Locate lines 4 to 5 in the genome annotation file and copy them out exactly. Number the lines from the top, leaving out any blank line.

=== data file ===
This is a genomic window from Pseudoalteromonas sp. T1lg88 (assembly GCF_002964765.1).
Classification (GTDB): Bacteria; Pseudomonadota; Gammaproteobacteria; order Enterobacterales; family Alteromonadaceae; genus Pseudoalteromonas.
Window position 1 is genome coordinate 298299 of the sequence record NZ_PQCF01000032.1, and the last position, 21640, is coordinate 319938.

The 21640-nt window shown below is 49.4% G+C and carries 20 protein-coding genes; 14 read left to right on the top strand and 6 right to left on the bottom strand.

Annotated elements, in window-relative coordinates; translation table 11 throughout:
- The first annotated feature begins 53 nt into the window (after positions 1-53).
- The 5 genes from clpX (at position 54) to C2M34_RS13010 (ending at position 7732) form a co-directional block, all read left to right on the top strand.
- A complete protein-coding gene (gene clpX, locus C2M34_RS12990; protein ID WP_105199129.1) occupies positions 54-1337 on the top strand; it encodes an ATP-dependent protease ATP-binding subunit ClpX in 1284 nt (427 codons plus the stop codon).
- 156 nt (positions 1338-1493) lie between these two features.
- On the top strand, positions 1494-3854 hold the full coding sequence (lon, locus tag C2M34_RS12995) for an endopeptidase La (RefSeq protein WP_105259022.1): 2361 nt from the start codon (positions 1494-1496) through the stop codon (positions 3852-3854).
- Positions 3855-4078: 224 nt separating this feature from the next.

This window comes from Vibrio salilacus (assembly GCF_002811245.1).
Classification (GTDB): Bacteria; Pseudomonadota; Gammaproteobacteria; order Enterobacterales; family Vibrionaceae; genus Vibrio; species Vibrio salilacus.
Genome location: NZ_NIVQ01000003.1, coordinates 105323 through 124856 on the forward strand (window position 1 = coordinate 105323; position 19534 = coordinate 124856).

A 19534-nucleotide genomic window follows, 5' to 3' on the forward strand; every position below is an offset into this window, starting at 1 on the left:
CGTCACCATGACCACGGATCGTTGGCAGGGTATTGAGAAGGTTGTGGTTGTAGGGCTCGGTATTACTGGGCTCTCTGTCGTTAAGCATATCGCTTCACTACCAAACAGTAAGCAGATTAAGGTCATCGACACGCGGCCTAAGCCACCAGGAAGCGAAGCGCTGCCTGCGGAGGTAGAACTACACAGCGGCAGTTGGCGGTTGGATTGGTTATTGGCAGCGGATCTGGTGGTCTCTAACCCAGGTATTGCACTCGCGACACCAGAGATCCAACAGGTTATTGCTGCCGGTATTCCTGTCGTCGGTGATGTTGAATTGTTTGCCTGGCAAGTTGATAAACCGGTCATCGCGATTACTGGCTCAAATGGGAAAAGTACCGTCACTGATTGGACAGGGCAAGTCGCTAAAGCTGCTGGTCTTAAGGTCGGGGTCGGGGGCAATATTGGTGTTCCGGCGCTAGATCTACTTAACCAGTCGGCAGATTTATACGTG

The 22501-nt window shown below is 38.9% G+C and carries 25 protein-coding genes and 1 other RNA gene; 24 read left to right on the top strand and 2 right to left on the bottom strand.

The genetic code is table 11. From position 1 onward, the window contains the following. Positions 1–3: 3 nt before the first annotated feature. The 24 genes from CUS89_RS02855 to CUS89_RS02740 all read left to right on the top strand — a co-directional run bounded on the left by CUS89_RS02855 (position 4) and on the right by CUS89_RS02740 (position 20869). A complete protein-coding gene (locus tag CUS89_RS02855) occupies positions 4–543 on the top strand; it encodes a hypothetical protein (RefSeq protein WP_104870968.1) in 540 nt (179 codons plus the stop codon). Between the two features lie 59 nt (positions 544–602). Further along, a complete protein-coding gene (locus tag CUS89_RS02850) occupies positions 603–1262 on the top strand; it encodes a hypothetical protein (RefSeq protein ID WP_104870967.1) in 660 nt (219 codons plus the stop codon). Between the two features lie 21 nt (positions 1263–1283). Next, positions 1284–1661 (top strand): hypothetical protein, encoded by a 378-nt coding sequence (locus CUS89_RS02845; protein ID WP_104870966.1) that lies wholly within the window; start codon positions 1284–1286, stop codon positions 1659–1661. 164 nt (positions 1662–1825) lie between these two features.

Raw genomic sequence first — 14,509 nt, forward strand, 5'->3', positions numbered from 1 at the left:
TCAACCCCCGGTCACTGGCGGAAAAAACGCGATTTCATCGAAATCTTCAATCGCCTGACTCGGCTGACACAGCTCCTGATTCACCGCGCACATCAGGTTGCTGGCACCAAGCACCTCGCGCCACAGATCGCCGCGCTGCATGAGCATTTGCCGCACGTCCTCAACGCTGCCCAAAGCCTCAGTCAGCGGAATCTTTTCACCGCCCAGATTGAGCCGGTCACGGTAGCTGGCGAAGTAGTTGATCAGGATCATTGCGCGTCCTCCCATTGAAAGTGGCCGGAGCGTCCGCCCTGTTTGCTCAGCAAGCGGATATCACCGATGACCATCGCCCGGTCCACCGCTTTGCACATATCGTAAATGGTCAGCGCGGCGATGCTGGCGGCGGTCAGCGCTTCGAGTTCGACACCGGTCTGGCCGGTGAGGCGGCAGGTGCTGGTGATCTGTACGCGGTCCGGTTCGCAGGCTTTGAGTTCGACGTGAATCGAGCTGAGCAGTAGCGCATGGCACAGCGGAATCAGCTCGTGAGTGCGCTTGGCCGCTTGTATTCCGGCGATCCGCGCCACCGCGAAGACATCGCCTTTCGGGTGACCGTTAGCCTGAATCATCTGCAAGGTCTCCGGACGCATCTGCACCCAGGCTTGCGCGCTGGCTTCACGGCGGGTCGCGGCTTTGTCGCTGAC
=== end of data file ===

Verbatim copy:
The 21640-nt window shown below is 49.4% G+C and carries 20 protein-coding genes; 14 read left to right on the top strand and 6 right to left on the bottom strand.

Annotated elements, in window-relative coordinates; translation table 11 throughout: